Price, Ortiz carry Red Sox to sweep of Rays, 4-0
BOSTON — David Price was the ace the Red Sox have expected. David Ortiz is making what he's calling his final season look historic.
Price threw eight shutout innings in his best start with Boston, Ortiz entered the All-Star break with impressive numbers after hitting a two-run homer, and the Red Sox sent the Tampa Bay Rays to their sixth straight loss, 4-0 Sunday.
The 40-year-old Ortiz heads to his 10th All-Star game with a .332 average and 72 RBIs in what he announced last fall will be his final year. It's the most RBIs ever at the break by a player 40 or older.
"It's probably beyond our expectations coming into his final season," Boston manager John Farrell said. "Just a powerful and impressive first half."
Ortiz got dressed at his locker and joked, "I feel like I'm 30" before reflecting on his upcoming final All-Star game.
"It's my last one," he said before heading out to begin his travel to San Diego. "I look forward to being a part of it."
The slugger has struggled with sore feet this season. He said he's looking forward to some rest before the second half.
"All I worry about now is coming back in one piece," he joked.
Price (9-6) struck out 10, allowed four hits, walked one and hit two batters in snapping a personal two-game losing streak. Price didn't give up a hit after the third inning, retiring 17 of the last 19 batters.
Coming into the break with a higher than expected ERA, the lefty said he never felt down.
"I was never discouraged," he said after lowering his ERA from 4.64 to 4.34. "I never lost confidence in my abilities and I know my coaching and my teammates didn't either."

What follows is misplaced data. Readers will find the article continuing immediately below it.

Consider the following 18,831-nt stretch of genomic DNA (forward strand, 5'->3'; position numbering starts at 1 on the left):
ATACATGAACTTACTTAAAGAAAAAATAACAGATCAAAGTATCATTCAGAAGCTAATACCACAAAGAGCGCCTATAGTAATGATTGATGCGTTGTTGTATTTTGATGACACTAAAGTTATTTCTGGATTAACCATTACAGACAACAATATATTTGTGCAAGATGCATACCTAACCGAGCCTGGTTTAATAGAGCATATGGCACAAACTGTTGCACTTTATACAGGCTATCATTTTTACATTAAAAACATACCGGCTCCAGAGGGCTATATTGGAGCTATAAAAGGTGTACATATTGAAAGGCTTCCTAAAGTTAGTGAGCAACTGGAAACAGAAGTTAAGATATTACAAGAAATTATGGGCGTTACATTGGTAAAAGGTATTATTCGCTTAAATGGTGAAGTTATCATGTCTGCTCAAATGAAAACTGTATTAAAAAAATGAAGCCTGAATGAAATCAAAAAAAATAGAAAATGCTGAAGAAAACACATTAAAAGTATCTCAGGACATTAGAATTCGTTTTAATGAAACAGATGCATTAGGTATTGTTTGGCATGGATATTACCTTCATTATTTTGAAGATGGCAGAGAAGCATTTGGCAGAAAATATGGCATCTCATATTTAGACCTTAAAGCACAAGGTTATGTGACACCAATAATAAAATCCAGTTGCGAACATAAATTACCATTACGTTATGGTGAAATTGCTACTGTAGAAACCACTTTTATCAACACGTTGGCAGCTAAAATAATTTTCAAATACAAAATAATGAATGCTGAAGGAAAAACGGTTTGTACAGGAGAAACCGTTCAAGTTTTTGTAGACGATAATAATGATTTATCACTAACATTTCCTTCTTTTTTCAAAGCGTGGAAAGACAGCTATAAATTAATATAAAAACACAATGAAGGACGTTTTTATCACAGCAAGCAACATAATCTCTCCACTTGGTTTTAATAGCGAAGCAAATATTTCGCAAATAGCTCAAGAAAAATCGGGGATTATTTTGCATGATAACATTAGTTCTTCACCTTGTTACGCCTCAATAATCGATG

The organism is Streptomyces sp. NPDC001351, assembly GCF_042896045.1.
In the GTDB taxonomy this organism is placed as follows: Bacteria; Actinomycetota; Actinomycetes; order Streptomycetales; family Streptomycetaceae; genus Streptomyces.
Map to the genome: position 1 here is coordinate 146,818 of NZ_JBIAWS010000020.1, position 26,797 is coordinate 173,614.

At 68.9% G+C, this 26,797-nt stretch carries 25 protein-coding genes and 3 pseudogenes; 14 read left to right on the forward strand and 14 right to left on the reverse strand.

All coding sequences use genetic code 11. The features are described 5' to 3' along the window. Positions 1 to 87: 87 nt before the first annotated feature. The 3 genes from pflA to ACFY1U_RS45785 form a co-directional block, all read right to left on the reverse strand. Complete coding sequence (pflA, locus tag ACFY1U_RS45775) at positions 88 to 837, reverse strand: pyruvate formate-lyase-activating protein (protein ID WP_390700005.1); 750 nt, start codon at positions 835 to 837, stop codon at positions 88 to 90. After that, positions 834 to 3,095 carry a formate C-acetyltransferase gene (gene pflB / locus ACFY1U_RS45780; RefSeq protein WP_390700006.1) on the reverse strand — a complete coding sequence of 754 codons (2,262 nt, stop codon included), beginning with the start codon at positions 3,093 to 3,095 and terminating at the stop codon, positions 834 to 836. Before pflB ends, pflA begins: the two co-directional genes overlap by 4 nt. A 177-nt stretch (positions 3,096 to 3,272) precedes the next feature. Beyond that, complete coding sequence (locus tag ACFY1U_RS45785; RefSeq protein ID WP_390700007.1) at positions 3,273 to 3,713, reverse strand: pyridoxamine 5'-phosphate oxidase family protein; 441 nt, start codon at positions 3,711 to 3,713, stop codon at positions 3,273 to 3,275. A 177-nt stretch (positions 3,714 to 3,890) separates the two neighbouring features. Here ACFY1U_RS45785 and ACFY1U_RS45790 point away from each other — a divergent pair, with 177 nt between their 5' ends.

The victory completed a three-game sweep for the Red Sox and handed Tampa Bay its 22nd loss in 25 games.
"Obviously not the way we wanted to go into the break," Rays manager Kevin Cash said. "Hopefully we can erase a little bit of what's taken place over the last 25 games."
Mookie Betts had three singles and drove in a run to help the Red Sox complete their first sweep since a three-game set at home against Oakland on May 9-11.
Brad Ziegler, acquired from Arizona after Friday night's games, completed the four-hitter by getting the final three outs in his Red Sox debut.
Jake Odorizzi (3-5) got the loss, allowing four runs in five innings.
"The Ortiz one was a fastball down and possibly tailing away from him," Odorizzi said. "I think he just kind of one-handed it."
Price had received two runs or fewer in each of his last seven starts. His teammates offered better support right away by grabbing a 3-0 lead in the first inning.
Ortiz hit his homer into the Green Monster seats after Xander Bogaerts' sacrifice fly. Betts' RBI single made it 4-0 an inning later.
GLAD AND SURPRISED
Ziegler wore No. 29 after the Red Sox acquired the 36-year-old from Arizona for a pair of minor leaguers.
The right-hander said the last conversation he had with the Diamondbacks before the trade was the possibility of an extension.
"I said: 'I'm open to whatever. Just come back to me and let me know,"' he said. "The next time I heard from them I was traded. That's part of why I was caught off-guard and surprised how early it happened."
Tampa Bay's Brandon Guyer was hit by a pitch twice, bringing his season total to 20.
Six-year-old Caroline Fahey of Newton, Massachusetts, sang the anthem flawlessly and got a huge hand from the fans and both dugouts.
Rays: They're still planning that CF Kevin Kiermaier (broken left hand) will return Friday.
Red Sox: 1B Hanley Ramirez was out for his second straight day with a sore left shin ... Both RHP Junichi Tazawa (tightness shoulder) and utility player Brock Holt (sprained left ankle) were unavailable.
Rays: RHP Chris Archer (4-12, 4.61 ERA) is slated to start Friday when they host the Orioles and RHP Yovani Gallardo (3-1, 5.82).
Red Sox: LHP Eduardo Rodriguez (1-3, 8.59) is expected to be recalled Friday and start the first of a three-game series against the Yankees in New York.
TALK TO US
If you'd like to leave a comment (or a tip or a question) about this story with the editors, please email us. We also welcome letters to the editor for publication; you can do that by filling out our letters form and submitting it to the newsroom.